Take a chance on me

It’s just another day at the Dubai Financial Market. But for many hopefuls, it’s a nightmare come true. Alicia Buller reports from the trading floor.

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By  Alicia Buller Published  June 25, 2006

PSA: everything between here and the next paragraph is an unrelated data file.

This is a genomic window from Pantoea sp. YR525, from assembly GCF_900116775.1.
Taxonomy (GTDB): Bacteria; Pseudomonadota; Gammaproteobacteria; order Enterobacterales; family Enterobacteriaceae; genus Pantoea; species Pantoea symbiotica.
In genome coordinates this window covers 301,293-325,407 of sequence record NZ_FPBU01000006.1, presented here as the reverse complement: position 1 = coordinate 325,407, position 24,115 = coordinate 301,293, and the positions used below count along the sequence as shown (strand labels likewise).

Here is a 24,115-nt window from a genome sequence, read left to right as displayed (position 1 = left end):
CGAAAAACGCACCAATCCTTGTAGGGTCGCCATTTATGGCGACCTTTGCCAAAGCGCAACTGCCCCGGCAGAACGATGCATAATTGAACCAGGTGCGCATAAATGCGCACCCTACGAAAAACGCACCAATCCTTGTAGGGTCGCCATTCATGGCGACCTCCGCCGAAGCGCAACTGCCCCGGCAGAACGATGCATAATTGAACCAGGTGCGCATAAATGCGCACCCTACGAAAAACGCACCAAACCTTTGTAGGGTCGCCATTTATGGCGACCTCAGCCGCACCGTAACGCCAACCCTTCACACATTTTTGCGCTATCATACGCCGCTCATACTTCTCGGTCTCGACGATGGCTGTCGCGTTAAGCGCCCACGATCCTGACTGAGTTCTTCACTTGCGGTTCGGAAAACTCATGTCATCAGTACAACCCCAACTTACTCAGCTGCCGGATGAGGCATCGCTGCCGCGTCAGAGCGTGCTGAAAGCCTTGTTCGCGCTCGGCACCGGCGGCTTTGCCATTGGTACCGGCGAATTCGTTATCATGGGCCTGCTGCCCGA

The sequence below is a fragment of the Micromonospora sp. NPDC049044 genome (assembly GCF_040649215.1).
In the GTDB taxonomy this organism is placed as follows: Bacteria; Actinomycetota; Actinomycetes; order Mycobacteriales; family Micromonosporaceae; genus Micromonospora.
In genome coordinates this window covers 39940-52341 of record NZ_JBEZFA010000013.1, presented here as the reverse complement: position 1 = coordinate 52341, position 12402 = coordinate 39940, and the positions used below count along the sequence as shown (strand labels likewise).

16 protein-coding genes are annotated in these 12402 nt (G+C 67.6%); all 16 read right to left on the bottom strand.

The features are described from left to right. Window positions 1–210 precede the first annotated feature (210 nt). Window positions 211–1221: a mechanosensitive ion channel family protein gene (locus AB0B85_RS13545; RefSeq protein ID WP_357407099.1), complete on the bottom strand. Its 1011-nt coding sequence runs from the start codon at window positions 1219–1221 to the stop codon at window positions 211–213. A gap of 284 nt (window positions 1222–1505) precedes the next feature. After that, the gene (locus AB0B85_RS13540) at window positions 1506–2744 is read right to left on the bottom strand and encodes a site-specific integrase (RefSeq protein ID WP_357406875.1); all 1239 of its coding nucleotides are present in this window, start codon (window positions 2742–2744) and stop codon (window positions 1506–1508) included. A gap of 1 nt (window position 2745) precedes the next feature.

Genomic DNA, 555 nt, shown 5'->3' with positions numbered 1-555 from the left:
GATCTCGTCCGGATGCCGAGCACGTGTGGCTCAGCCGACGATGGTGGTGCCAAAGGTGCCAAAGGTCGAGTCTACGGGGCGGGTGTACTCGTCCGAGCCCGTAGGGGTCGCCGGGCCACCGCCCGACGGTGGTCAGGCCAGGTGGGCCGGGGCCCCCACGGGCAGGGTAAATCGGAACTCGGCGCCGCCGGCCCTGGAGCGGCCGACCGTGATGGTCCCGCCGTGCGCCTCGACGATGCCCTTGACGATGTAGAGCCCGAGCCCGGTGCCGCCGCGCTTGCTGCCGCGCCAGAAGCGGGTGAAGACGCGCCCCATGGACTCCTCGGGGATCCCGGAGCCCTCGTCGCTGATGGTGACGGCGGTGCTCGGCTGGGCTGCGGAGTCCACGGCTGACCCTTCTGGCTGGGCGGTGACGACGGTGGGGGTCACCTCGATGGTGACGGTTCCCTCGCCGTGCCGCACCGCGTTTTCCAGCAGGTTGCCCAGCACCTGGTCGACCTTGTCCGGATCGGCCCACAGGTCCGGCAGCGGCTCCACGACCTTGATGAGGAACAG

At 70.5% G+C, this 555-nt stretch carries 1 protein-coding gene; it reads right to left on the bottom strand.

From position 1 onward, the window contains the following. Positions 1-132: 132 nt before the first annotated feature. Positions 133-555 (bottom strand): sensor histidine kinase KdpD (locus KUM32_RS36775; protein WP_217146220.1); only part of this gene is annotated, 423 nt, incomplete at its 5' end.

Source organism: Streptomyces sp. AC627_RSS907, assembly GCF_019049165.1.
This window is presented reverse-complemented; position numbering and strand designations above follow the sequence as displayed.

|~|30_NIK0980-200.jpg|~|Pensive: Many DFM punters are disillusioned after heavy fluctuations in the stock market.|~|It’s just another day at the Dubai Financial Market. But for many hopefuls, it’s a nightmare come true. Alicia Buller reports from the trading floor. It’s only 10.32am and Vidya Sidhu is already having a bad day. In fact, like many of the other ladies huddled around the screens at Dubai Financial Market (DFM), she’s had a bad six months. But this is not all that Sidhu has in common with her trading peers — like many of her new associates, she admits that trading stocks has become “like an addiction.” “It began because my husband sent me here,” she says, looking down. “Now I can’t help it but to come here every day.” And with this, the eight or so women Sidhu has met through her days at the DFM take it in turns to look at the floor, their hands clasped by their fronts, as if in some kind of implicit agreement. The trading floor is medium-busy today. And, for now, punters can choose to invest in 35 public companies, with a total DFM value of US$68.9 billion. The listed securities register boasts many of the UAE’s corporate darlings, including Amlak (US$7.8 billion), Aramex (US$5.6 billion) and Emaar Properties, the Dubai stock market's lynchpin (US$35 billion). A little later, barely 11.30am, and the markets have fallen 1.07%. Sidhu’s gaze is fixed firmly on one of the many screens that dictate real time DFM share values. She brushes the yellow cloth of her sari away from her face. “I first came here with minimal knowledge of the market, but it didn’t matter then as the market was so good. It was something new and exciting to do and it was the best way to occupy my free time as I don’t work,” she says. “But now I have lost a lot of money.” Sidhu says that she chose to invest most of her cash in Emaar last year. At the time, the property giant seemed something of a surety — thanks to the cash that was unabashedly flooding into the region. And the nation’s mood, like Sidhu’s bank balance, remained unerringly high. The 49-year-old housewife from Bombay was just one of the many open-mouthed beneficiaries of the gold rush. In her own words, she “made a pot” — until September 2005, that is, when the no-lose casino started to show signs of strain. And, like many of her associates, Sidhu hadn’t considered the broad-based factors that lead to the flux of share prices in any given market. On March 14 2006, or what is now referred to as ‘Black Tuesday’, the DFM took a major hit, shedding some US$10 billion or 11.7% of its market capitalisation. The correction converged with adjustments in Saudi Arabia where the market declined 17%. Industry pundits put the huge loss down to a range of factors, mainly that the regional market had been falsely inflated with large amounts of cash, which were then withdrawn. And it was Emaar Properties that took the biggest punch. Its shares slid, and slid — while Sidhu and her friends could only watch in horror. “No one saw it coming,” she says. “When I bought the Emaar shares, they were at about AED29, now look,” she points at the screen, where her friends remained transfixed — some with a supportive arm around one another, “they have dropped to around 12. Sometimes the prices fluctuate by as much as AED10 a day.” She draws a short breath, as if wondering how much to say. She says it anyway. “This is why we come here. We have to get our money back.” The smartly dressed woman behind Sidhu nods, eager to confess — her relief palpable. Zena Hussein is a dentist by trade. But she admits that she hasn’t been to the surgery all that much lately. “In some ways I wish I’d just stuck to my day job. By April I had lost 50% of what I invested. I first came here because of the ‘heat in the city’ vibe, but I have been so disappointed,” she says, peering out from her designer spectacles. Originally from Iran, Hussein says that she spends most mornings scouring business magazines with her newfound friends in the DFM coffee shop. “Every day I try to get what back I lost. It’s an entirely different game now because I have spent all my savings and I’m using my regular salary to try and win on the market,” she says, her voice disappearing into a whisper. “It’s affects my day-to-day life and I can’t buy the things I used to.” But unlike Sidhu, the Iranian dentist says that she is experienced at trading and blames her misfortune on the lack of transparency in the market. “There are no firm rules and regulations. I can’t trust the figures on the board. Something is up — I don’t know whether it is the brokers or the central government that seem to affect the figures. There is no rhyme or reason to them and I get confused. You can’t speculate in such a sentimental, rumour-driven and manipulative market.” Maybe so, but protest aside, on the surface there is little to differentiate the Iranian trader from the other women sat around the computers — legs crossed, and gazes tense. Take away their evident fragility, and this sea of well-dressed middle-aged females could easily be mistaken for a coffee morning confederate. But, for the ladies who were lured by the thrill of a quick buck, today’s gathering is nowhere near as innocuous. “If you trade internationally then it’s okay, because you’ll never get rich, or bankrupt, overnight — but here you can lose everything at once. There are lots of people here with very high blood pressure,” explains Hussein. Then — a shout from the back. The womens' necks crane collectively to get a look at the petite Indian woman dressed in a cerise gown and gold jewellery. She could be anyone’s mum — and she probably is. “Emaar is up,” the more-mature Indian lady hollers, “40 fils,” she adds for good measure. But the group looks disappointed. 40 fils is not enough. 40 fils, as one lady from Egypt tells me, is “nothing”. Still, in the face of crisis, these women from across the globe have united. They speak only one language: money. And the recouping of their life savings. But, according to Humeera Khan, a 29-year housewife originally from Kerala, it’s not like that for everyone. “The rich ladies, they are different,” she says. “They come here and they spend millions of dirhams, and they have lost lots of money — not small amounts. It means nothing to them. They have made the market unpredictable because they are gambling entirely without market knowledge. At least with us, we knew nothing before when our husbands sent us — but now we try to learn more.” It’s now 12.00 noon, and despite a small rise in Emaar’s stocks, there has been precious little else to shout about. The lady in the cerise gown is filing her nails amid the hubbub of the trading floor — barely pausing to glance up at the flickering red, green and yellow screens. There’s no point because she’s “seen it all before.” And perhaps she’s right. But cheery-faced Yassif Alraeesi begs to differ. The 21-year-old UAE national only started trading on the DFM three weeks ago, and he’s already made AED4000. Alraeesi, who works as a customer services assistant for a DFC trading account firm, says that it is easy for anyone to get an account. “As long as you’ve got a UAE bank account, then within a few days you’re eligible to trade,” he explains. “In ten years time, I hope to be a millionaire. I’ve invested AED100,000 (US$27,000) overall, some in Emaar and Amlak, and I’m confident,” he says with a wink. And there is reason to hope — somewhat. The UAE government has removed some restrictions on share buybacks, hoping to encourage companies to add some support to tumbling stock markets. The new rules allow firms to purchase up to 10% of their own stock, following calls from fund managers and brokers for support in reviving the market. First Gulf Bank recently became the first company to confirm plans for a buyback in anticipation of the new rules. And Emaar is also thought to be considering a similar move because, despite announcing record profits, the stock market reacted badly to the property company’s Q106 results. While the firm's first quarter revenues of US$610 million were 21% lower than the corresponding period in 2005, they were still significantly higher than last year’s average quarterly revenue of US$569 million. But still Emaar shares closed at AED16.25 (US$4.43) on 17 April 2006, down from about AED19 (US$5.18) the day before. But, today at 12.15pm, things remain uneventful with Emaar at a steady AED12-13 a share. Adbul Sharaf is twiddling his thumbs. The UAE national has been keeping a careful eye on the price since first thing this morning — and over the past four years, along with his equally keen group of friends. “I’m happy with the market, so happy, in fact, that I’m teaching my child the ropes.” And, with this, Abdul’s son, Mohammed, breaks his eyes away from the trading screen to offer a quiet nod. “The problems in the DFM stemmed from the fact that a huge amount of money was leaked from the market, the market was falsely inflated by Saudi investors and then they were told to take their money out, after the Saudi crash,” Abdul continues. “The KSA market came down so fast that it shocked people. But we are the masters here, and this is our boys’ club. The market is improving step by step, and we feel safer with it this way. Now we’re just waiting on the results for the second quarter.” Abdul adds that share prices don’t seem to be related to Emaar’s performance because the company is growing exponentially and expanding globally. “I’m confident of their success. Those who are worried about Emaar’s price now aren’t looking at the big picture, it takes time to build and grow a company. Shares are about the long game, not the short haul where you put money in and take it out like a casino,” says Abdul. But a few metres away, upstairs, in the ladies-only lounge, another collective of women traders has a different story to tell. Sonya, a local lady, is trading tips with her Egyptian and Iraqi friends. “We are careful, but some women who come here play with millions of dirhams. And these people get stuck here, because they are losing. It’s not a fair game. It’s only really a winner for the big people. Not for the new starters,” she says. And it’s not just the women who have lost out; many men have similar complaints about the difficult market. Jordanian Khaled Dejani says: “Everyone is losing. At the moment the market is not stable. It goes up and down so much that nobody trusts the companies even when they release good news.” It’s 12.25pm, and the mood on the floor remains defiantly mixed. It’s an extraordinary scene: on the trading floor, there are no barriers. Amongst the sacred flickering screens, men and women of all ages, backgrounds and nationalities mingle freely. But while losing money may appear to be a great equaliser, more lucrative times are in the offing, according to Mostafa Rasti, an independent broker from Iran. “People are drawn here by the fast growing economy, but they forget that oil prices take a few months to affect the market. They have no understanding. This not a gambling casino — where you might win or you might lose. All buyers should know about the companies they are investing in — from A to Z. I believe in the market and I know that in the long-term things will grow, I’m certain of it.” 12.30pm and the market closes. The overall UAE market indicator has risen by 0.17% to 468.6. And the shares of the much-discussed Emaar have finished 3.2% higher at AED12.9 apiece. So, not a great day. But, most important of all — not another bad day. Khan and Sidhu are sitting in the corner with the lady in cerise. All three women are deep in conversation. They are smiling. Because nothing has changed today. And tomorrow they are destined to meet again. Khan, for one, is resigned. When asked whether she regrets playing the market, an emotional cocktail spreads across her face — a mix of elation and shame. “I can’t say I do. It’s become like a full time job. It’s like gambling. And like any addiction — it’s hard to break,” she admits. But in the long term, if the more optimistic analysts are to be believed, the market may just come good. And, one day, the gold could pour back into Khan’s increasingly empty savings account. But for now, the imaginary jingle-jangle of money yet to be made is sounding ever more distant.||**||